Countdown to Crunch

Join the fun next week on a Zoom Crunch of local greens

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Do you need an excuse to eat leafy vegetables? A community-wide celebration next week highlighting locally grown greens may be just the push you need.

Community members are invited to join more than 1,800 Klamath County School District students and staff Oct. 26 and Oct. 28 in the third annual Countdown to Crunch celebrating National Farm to School Month.

In past years, students have crunched Oregon-grown apples together. This year, the crunch features Klamath-grown salad greens. Students will be crunching – and munching – greens grown by Katie Swanson, owner of Sweet Union Farm in Klamath Falls. You can buy Oregon-grown greens to crunch from a grocery store, Saturday’s downtown Farmers Market or online at

Students at eight schools will be crunching in their classrooms or cafeterias at 1:30 p.m. Monday, Oct. 26 and Wednesday, Oct. 28. Other students and community members can join the Countdown to Crunch either day through online crunching parties. Blue Zones Project, KCSD, KFOM and OSU Extension are hosting a community crunch on Zoom. Click on the link to register for the Zoom Crunch: That Zoom Crunch will be broadcast on Facebook Live. Community members and organizations also are encouraged to host their own Facebook Live or Zoom crunching parties.

Crunch at Once 2020

“When you collaboratively do something, it has a bigger impact,” said Patty Case, educator for OSU Klamath Extension Family and Community Health and coordinator for the event. “We need to value our local food production and we have to do that in a collective way. It takes a community to feed a community.”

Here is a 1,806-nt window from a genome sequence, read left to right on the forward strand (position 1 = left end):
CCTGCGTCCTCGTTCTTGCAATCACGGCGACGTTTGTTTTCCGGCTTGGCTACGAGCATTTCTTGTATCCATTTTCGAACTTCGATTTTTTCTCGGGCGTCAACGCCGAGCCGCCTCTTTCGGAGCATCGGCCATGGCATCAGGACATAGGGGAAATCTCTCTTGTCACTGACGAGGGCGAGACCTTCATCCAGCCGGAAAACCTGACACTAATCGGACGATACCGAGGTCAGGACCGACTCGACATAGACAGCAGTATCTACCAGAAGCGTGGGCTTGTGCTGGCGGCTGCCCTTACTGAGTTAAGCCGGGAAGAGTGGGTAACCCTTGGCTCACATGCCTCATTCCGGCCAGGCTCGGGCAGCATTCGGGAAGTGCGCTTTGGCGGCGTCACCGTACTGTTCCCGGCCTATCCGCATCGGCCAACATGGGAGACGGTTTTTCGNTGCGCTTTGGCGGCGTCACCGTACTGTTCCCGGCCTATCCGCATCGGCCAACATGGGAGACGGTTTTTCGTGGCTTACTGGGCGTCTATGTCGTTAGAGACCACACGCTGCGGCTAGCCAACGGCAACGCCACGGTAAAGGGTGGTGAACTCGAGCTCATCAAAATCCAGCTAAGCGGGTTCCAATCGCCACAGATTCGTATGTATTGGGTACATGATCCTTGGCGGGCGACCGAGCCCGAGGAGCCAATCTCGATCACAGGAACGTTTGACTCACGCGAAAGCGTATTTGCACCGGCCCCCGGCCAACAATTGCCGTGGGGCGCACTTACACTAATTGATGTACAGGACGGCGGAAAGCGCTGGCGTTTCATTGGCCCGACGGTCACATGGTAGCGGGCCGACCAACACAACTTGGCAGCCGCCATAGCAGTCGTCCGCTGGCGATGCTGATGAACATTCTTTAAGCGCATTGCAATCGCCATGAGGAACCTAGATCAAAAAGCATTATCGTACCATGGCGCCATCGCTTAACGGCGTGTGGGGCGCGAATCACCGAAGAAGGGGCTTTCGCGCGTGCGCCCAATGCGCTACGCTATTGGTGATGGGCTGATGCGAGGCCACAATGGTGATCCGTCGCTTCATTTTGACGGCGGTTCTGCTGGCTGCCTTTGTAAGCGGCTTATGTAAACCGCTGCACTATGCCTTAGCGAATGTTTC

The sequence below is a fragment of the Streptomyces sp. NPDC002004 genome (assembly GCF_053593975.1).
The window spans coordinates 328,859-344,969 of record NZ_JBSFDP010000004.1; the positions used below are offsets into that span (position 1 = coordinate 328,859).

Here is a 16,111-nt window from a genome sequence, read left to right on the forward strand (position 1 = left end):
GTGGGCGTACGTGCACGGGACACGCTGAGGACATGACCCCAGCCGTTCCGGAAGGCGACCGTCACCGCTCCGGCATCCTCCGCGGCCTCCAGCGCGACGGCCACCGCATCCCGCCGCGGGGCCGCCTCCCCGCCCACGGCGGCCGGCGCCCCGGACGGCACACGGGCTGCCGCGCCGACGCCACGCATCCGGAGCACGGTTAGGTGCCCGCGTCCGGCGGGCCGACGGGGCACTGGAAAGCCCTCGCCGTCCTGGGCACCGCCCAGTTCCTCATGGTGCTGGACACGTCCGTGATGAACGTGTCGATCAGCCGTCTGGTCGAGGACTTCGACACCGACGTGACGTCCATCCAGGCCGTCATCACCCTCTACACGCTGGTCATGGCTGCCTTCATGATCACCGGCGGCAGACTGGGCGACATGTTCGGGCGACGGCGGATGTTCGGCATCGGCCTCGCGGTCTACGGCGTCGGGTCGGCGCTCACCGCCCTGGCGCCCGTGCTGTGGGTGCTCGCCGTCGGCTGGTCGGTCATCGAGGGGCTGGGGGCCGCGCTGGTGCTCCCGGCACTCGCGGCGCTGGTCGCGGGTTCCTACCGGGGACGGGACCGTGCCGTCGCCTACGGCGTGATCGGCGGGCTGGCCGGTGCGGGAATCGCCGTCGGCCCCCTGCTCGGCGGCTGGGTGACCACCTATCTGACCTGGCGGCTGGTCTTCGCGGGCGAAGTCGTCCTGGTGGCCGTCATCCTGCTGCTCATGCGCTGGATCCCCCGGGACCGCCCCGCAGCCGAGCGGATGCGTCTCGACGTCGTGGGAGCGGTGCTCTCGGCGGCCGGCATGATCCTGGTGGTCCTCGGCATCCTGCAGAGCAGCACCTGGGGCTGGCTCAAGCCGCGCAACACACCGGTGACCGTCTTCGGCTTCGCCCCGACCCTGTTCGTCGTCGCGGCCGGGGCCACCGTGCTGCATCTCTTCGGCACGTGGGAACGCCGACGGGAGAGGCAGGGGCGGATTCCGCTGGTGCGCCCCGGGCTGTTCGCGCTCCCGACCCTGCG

OSU Extension will provide schools with information on greens. Access educational materials on leafy greens at To view a fun video about the event: Merrill, Malin, Henley, Shasta, Stearns and Bonanza elementaries and Lost River and Bonanza junior/senior high schools are participating in the Countdown to Crunch this year.

“We’re featuring a hyper-local farm and grower this year because COVID-19 has made us all acutely aware of how unstable our food system can be in a crisis,” Case said. “We want to acknowledge and encourage local growers to join the effort to feed our youth.

“On average, a food travels about 1,500 miles to get to our community. The greens students will be eating come from Sweet Union Farm only a few miles away. If we can create excitement and help students understand where their food comes from, we all win -- the schools, the growers and the local economy.”

Greens such as spinach, microgreens, lettuce, chard and kale tolerate the cold and can be grown eight or more months out of the year in the Klamath Basin. They are versatile and can be eaten cooked or raw, in salad, sandwiches and soups. In addition, they’re packed with nutrients, including vitamins A, C, K and folate to boost the immune system, according to experts at OSU Klamath Extension.